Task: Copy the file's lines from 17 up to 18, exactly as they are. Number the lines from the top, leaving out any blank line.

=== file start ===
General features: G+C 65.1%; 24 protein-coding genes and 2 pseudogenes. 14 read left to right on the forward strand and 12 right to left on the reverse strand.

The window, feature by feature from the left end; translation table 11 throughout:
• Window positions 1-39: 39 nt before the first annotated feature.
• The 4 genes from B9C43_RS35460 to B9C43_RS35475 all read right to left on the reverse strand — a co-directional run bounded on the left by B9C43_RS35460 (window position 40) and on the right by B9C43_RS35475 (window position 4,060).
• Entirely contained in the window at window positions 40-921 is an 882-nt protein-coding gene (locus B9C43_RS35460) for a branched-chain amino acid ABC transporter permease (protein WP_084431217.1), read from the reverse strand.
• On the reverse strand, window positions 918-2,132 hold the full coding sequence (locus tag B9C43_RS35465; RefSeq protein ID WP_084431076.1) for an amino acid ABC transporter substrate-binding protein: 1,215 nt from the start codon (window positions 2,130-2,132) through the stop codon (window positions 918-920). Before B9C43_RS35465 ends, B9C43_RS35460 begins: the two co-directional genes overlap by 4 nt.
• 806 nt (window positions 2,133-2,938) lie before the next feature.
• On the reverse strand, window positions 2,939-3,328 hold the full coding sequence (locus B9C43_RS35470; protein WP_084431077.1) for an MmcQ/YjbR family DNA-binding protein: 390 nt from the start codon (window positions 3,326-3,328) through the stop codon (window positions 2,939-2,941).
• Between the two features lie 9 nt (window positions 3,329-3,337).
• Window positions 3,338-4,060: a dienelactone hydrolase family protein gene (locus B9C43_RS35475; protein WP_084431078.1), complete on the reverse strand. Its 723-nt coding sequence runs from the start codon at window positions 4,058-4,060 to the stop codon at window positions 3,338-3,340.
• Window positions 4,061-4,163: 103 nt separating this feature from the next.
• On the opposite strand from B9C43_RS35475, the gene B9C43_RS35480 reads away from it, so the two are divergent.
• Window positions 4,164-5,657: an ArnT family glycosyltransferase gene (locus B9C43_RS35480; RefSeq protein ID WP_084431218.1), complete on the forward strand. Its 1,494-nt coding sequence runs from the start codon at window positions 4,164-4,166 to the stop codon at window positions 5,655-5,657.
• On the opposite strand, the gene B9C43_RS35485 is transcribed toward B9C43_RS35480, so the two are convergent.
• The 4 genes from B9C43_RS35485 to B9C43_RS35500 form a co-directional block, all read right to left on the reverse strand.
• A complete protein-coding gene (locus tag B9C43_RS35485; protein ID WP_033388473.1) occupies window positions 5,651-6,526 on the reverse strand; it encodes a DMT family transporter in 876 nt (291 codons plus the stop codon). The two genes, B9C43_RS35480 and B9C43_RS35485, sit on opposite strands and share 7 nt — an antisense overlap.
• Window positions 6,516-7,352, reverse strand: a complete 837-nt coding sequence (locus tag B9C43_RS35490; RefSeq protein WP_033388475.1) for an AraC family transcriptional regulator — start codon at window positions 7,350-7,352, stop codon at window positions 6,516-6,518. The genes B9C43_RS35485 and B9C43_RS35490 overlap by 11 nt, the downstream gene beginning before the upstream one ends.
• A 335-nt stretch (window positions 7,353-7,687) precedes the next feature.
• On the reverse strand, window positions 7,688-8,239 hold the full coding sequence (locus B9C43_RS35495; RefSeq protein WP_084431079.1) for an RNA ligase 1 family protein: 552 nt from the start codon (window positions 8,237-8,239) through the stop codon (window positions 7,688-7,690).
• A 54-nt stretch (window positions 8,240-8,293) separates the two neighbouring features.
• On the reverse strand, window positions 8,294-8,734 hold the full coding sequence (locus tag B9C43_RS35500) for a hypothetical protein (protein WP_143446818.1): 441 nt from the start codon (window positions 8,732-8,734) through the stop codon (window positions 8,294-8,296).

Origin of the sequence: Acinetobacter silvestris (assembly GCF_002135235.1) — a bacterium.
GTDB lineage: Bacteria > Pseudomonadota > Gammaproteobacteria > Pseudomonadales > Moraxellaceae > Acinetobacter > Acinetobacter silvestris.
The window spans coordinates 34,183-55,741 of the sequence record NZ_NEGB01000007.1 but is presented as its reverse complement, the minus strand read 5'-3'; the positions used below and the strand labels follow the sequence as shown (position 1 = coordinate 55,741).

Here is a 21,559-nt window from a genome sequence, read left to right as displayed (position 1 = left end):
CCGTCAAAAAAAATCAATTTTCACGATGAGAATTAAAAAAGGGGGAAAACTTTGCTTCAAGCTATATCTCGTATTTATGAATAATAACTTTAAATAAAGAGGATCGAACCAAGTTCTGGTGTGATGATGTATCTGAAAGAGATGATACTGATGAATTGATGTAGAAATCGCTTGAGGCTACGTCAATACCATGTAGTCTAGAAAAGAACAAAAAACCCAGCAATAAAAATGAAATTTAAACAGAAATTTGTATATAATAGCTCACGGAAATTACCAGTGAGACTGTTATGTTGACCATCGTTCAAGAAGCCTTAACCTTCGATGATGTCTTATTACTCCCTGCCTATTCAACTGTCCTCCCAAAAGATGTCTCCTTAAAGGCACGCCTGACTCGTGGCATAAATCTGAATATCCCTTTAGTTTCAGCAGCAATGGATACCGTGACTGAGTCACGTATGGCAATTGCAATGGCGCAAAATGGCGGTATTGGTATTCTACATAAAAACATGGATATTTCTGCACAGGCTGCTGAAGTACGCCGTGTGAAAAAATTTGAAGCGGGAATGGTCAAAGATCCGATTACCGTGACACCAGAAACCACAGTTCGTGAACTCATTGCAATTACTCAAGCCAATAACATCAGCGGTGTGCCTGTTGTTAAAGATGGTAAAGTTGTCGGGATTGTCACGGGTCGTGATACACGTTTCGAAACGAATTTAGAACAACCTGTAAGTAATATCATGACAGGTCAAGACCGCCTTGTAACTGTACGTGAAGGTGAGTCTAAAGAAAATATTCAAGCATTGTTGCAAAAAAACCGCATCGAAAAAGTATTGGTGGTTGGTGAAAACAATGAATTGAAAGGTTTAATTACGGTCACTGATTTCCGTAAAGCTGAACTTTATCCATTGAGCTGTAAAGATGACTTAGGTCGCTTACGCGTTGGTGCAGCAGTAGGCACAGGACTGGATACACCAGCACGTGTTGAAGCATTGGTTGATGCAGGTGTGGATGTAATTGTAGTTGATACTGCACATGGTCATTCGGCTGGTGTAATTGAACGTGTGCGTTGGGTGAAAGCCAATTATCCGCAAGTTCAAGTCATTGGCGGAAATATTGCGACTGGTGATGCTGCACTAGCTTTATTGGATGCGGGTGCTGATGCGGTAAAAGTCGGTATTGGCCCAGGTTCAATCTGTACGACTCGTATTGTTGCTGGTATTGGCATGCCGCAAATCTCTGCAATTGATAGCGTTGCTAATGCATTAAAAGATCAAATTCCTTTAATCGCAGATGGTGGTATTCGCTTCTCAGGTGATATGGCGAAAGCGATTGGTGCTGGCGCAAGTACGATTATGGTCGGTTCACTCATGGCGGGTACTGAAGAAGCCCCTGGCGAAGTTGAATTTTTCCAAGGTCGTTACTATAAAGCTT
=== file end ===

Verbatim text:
• Window positions 6,516-7,352, reverse strand: a complete 837-nt coding sequence (locus tag B9C43_RS35490; RefSeq protein WP_033388475.1) for an AraC family transcriptional regulator — start codon at window positions 7,350-7,352, stop codon at window positions 6,516-6,518. The genes B9C43_RS35485 and B9C43_RS35490 overlap by 11 nt, the downstream gene beginning before the upstream one ends.
• A 335-nt stretch (window positions 7,353-7,687) precedes the next feature.